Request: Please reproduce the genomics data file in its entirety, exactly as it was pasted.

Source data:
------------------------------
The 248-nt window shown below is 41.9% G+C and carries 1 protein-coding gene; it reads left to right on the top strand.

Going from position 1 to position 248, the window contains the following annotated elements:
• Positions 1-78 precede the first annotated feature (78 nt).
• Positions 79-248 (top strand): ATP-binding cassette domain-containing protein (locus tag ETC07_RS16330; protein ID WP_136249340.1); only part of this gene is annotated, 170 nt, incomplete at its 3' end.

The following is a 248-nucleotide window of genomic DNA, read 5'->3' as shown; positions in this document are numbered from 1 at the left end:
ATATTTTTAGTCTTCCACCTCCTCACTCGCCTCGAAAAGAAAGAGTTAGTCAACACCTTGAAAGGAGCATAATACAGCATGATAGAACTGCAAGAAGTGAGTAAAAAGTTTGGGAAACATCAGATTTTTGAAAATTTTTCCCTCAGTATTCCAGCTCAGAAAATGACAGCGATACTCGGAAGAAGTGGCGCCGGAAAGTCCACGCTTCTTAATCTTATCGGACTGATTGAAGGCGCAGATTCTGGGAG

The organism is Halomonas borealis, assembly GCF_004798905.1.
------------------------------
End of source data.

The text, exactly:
The 248-nt window shown below is 41.9% G+C and carries 1 protein-coding gene; it reads left to right on the top strand.

Going from position 1 to position 248, the window contains the following annotated elements:
• Positions 1-78 precede the first annotated feature (78 nt).
• Positions 79-248 (top strand): ATP-binding cassette domain-containing protein (locus tag ETC07_RS16330; protein ID WP_136249340.1); only part of this gene is annotated, 170 nt, incomplete at its 3' end.

The following is a 248-nucleotide window of genomic DNA, read 5'->3' as shown; positions in this document are numbered from 1 at the left end:
ATATTTTTAGTCTTCCACCTCCTCACTCGCCTCGAAAAGAAAGAGTTAGTCAACACCTTGAAAGGAGCATAATACAGCATGATAGAACTGCAAGAAGTGAGTAAAAAGTTTGGGAAACATCAGATTTTTGAAAATTTTTCCCTCAGTATTCCAGCTCAGAAAATGACAGCGATACTCGGAAGAAGTGGCGCCGGAAAGTCCACGCTTCTTAATCTTATCGGACTGATTGAAGGCGCAGATTCTGGGAG

The organism is Halomonas borealis, assembly GCF_004798905.1.